Leftward fatuities too are easily found: The fatuity matters more than the politics. If the blogs have enthusiastically endorsed Joseph Conrad's judgment of newspapering—"written by fools to be read by imbeciles"—they have also demonstrated a remarkable ecumenicalism in filling out that same role themselves.
The cynicism figuratively drips off the screen here. And again, the irony is palpable. Ask anyone on the left about the WSJ editoral page and what would you expect to hear? Predictable and boring. How about someone on the right concerning the NYT or LAT editorial page? The same. Anyone who knows politics knows what to expect when turning to the editorial page of those newspapers on any issue. What blogs do, especially political ones, is address what is said by these so-called "opinion makers" with opinions of their own. And yes, unlike newspapers who attempt to portray themselves as unbiased or, at least, presenting both sides, these blogs actually do present a second side.

And fatuities compared to what? Again, the irony impaired Mr. Rago seems to have no idea how fatuous he sounds when commenting on blogs. Yes, there are imbecilic blogs. There are indeed blogs which are “written by fools to be read by imbeciles”. But the print media has its National Enquirer doesn’t it? And there is a rather large market for the Enquirer isn’t there? Is Mr. Rago ready to throw all print media in the same bin as the National Enquirer or does he expect the discerning reader to understand and appreciate the difference? More importantly, does he give him credit for being able to do so?

Lastly, bloggers aren’t journalists and few pretend to or aspire to be journalists. Bloggers are, for the most part, people who like to discuss current events, ideas, ideologies, politics and a variety of other topics. Some write well. Others don’t. And that sort of thing normally shakes itself out in terms of readership and, then, influence.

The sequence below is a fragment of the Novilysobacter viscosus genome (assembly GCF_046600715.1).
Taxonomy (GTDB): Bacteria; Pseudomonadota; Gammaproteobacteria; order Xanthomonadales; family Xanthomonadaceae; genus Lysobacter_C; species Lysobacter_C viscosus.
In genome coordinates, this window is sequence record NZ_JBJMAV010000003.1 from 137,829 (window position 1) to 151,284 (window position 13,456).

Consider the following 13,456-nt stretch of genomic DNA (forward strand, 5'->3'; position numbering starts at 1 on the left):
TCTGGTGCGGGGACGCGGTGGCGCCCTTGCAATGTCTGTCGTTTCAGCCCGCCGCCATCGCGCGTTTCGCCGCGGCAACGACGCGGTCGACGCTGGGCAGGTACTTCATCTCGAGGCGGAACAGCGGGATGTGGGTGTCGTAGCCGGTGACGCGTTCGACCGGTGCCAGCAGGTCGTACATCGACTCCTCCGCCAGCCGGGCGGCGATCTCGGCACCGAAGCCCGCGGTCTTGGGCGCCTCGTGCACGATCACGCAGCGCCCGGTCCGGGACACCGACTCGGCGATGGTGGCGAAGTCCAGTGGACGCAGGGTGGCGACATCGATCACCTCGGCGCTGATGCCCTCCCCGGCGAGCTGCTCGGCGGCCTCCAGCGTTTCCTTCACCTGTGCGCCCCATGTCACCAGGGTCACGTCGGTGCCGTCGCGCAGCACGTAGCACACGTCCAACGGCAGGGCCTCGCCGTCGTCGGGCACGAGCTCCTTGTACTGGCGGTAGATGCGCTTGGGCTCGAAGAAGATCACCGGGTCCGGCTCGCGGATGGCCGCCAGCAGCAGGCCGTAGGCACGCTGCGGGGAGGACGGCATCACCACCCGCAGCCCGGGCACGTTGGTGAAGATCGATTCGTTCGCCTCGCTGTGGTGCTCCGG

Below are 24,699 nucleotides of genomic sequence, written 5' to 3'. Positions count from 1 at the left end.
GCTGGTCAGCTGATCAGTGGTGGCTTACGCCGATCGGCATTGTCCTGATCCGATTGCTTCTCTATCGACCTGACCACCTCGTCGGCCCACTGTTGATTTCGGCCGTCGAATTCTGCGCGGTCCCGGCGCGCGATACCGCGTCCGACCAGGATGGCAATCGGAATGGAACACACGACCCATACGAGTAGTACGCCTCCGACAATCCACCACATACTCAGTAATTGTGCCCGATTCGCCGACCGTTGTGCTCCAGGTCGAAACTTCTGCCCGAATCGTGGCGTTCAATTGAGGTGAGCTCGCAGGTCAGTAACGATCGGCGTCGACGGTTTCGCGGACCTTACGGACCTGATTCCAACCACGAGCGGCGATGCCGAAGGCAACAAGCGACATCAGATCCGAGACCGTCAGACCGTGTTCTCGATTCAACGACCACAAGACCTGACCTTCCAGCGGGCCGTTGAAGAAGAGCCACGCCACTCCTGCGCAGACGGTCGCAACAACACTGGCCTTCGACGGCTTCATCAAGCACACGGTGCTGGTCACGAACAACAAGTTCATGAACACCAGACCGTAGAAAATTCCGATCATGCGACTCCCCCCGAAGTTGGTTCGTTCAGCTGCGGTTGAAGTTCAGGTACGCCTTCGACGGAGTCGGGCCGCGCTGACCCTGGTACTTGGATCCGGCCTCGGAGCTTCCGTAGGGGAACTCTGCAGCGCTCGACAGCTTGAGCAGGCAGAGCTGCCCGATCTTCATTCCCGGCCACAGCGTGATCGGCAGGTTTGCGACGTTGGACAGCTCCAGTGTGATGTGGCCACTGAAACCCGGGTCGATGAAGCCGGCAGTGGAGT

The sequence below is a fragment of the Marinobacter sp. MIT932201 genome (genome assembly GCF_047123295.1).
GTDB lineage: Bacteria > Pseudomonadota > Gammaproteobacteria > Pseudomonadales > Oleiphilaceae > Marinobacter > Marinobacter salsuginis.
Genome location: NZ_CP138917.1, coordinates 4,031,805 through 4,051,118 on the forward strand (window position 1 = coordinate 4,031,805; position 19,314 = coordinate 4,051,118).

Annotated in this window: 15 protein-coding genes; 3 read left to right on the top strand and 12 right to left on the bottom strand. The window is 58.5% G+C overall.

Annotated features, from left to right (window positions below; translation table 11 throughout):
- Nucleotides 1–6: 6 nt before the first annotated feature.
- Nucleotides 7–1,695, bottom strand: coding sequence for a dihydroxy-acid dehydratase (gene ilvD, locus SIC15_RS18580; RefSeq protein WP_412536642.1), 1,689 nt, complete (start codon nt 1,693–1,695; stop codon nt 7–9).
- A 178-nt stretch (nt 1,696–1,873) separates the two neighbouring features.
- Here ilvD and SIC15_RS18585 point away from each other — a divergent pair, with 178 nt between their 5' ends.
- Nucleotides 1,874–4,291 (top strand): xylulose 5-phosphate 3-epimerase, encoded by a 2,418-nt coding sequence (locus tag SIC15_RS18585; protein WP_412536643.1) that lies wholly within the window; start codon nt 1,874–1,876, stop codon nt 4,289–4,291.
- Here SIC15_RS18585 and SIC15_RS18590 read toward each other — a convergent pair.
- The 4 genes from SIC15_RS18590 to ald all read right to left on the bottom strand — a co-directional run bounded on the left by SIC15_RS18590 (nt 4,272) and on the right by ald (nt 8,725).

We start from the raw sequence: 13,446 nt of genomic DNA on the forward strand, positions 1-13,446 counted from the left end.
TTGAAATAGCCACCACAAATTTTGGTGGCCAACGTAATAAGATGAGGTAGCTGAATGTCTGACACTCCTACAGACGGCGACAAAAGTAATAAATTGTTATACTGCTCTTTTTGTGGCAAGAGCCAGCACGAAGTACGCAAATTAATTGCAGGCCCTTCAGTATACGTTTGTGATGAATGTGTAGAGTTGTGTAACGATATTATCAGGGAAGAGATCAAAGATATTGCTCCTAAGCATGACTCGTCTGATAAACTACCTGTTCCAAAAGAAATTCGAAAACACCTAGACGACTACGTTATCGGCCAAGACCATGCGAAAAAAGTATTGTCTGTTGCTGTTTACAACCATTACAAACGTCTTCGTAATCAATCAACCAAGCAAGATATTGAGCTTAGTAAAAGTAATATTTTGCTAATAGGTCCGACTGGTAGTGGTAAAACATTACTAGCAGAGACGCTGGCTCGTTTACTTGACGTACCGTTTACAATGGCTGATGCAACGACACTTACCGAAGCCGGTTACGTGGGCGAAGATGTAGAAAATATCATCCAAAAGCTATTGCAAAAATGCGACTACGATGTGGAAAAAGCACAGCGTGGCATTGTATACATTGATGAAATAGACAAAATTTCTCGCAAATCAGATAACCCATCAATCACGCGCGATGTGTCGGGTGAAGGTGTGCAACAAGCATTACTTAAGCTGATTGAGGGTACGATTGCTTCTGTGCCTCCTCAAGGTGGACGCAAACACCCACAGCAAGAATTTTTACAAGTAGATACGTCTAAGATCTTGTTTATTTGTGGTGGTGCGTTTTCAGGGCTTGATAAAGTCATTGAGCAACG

But make no mistake Mr. Rago, the day of single source news and opinion are over. Blogs are simply the latest technology driven medium in which “the mob” as you describe them, is given access to the same audience your industry has held captive for centuries. Trust me, it’s a good thing in the long run, appalling writing and all.

You know, I've actually realized that Rago's entire piece could have been summarized as a botched joke:

"Education, if you make the most of it, you study hard, you do your homework and you make an effort to be smart, you can be a journalist. And if you don't, you get stuck with a blog."

*sigh*

Yes, Mr. Rago, I know - I've been much too logorrheic in my criticism, unlike you.

Oh, there's that irony thing again.

UPDATE: Other reaction. Booman Tribune:
I don't mind being a remora fish, I just wish the belly I was riding on would act more like a shark and less like a lemming. And, one more thing. When Rago says that the media 'made itself vulnerable by playing on its reputed accuracy and disinterest to pursue adversarial agendas', I think he has completely misdiagnosed the problem. When all your sources are bullshit artists, you need to be more adversarial, not less. And if this is difficult, and I know it is, that does not give you an excuse to act disinterested about the truthfulness of your reporting. If Donald Rumsfeld says the moon is made of roquefort cheese, you need to call him on his crap. If you don't, then bloggers are going to call both you and Rumsfeld a liar. And it's just too bad that that makes you uncomfortable.
Heh ... indeed.

Joe Malchow at Joe's Dartblog: